An Unexpectedly Long History! 11 Facts You Probably Didn’t Know About Tattoos in Japan

Tattoos have a long history in Japan – tracing from early Japanese myths and indigenous tattoos all the way to modern-day yakuza. Not only is there a variety of styles, but the meanings behind the tattoos also give a glimpse into their cultural significance. The history and culture of tattoos in Japan are beyond interesting, so read on to read some facts about tattoos in Japan you may have never heard before!

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1. There Are Multiple Ways to Say “Tattoo” in Japanese

Nowadays, there are multiple ways to say tattoo in Japanese: “tattoo,” “irezumi,” “shisei,” and “horimono.” Although they are written in different ways, all mean “tattoo” and to many may seem interchangeable, so what are the differences between them, if any?

There is no universally accepted reason as to why there are so many names for tattoos, but a common explanation is that “tattoos” are literally much more surface-level than “irezumi,” “shisei,” and “horimono,” as the needle does not penetrate as deep into the skin. As you might have guessed, the usage of “tattoo” is a loan word from English, and is more commonly associated with Western-style tattoos. 

Although “irezumi” has its own characters, there is another set of characters that can be read as both “irezumi” and “shisei.” It is said that “shisei” is the literary term for Japanese tattoos, as it stems from a short story called “Shisei” by the famed author Junichiro Tanizaki.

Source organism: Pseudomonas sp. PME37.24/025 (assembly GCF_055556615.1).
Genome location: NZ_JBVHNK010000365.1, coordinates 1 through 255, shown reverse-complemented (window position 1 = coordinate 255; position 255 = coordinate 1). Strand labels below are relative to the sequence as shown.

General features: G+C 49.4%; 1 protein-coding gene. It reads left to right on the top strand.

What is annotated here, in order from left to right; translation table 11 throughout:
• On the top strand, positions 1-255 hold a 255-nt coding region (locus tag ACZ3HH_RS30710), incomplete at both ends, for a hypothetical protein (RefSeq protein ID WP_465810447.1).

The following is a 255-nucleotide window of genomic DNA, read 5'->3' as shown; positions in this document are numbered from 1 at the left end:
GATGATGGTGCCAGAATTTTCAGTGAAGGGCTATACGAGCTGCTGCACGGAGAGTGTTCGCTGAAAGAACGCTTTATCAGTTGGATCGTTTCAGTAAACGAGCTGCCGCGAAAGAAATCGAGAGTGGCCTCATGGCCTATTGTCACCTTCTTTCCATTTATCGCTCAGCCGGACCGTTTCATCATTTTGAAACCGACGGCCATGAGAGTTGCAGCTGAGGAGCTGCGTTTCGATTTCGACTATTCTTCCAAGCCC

“Horimono” literally translates to “carving” and was the prominent word for “tattoo” during the Edo period (1603 – 1867). It arguably evokes images of artistic, intricate Japanese-style pieces when referencing tattoos.

2. The History of Tattoos in Japan May Date Back Thousands of Years

Did you know that Japan’s early settlers were recorded as having tattoos? According to the “Wajinden,” a historical Chinese chronicle from the 3rd century about the inhabitants of ancient Japan, “men both large and small” in Japan had tattooed faces and bodies. It’s also speculated that this tattooing custom might have been around even earlier, there just aren’t any known older records that can confirm it.

Over the course of a few centuries, having a tattoo in Japanese society evolved into a “custom or punishment practiced in outlying regions,” according to the Kojiki and the Nihon Shoki, two 8th-century texts that comprise Japan’s oldest existing records.

3. Tattoos Had Cultural Significance in Hokkaido and Okinawa for Centuries

Another historical chronicle that talks about the early tattooing culture of Japan is “Report of a Mission to Ryukyu” from 1534, which documented the lives of people in the islands that are now part of modern-day Okinawa.

It is explained that women had “hachiji,” a type of tattoo mainly applied on the hands and could trail up the arms. The hachiji custom was celebrated as an important part of life, signifying rites of passage such as adulthood and marriage, and they were even believed to assist in the afterlife.

Up in the north, indigenous Ainu women in Hokkaido also had tattoos. Commonly around their lips and their hands, these tattoos were considered symbols of beauty and talismans. They also were an important symbol of a woman’s marital status and were believed to be necessary for the afterlife.

However, both of these tattoo cultures were suppressed and ultimately almost extinguished in the 19th century after the Japanese government banned tattoos and made efforts to assimilate Okinawa and Hokkaido.

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4. Woodblock Prints Inspired a Tattoo Phenomenon During the Edo Period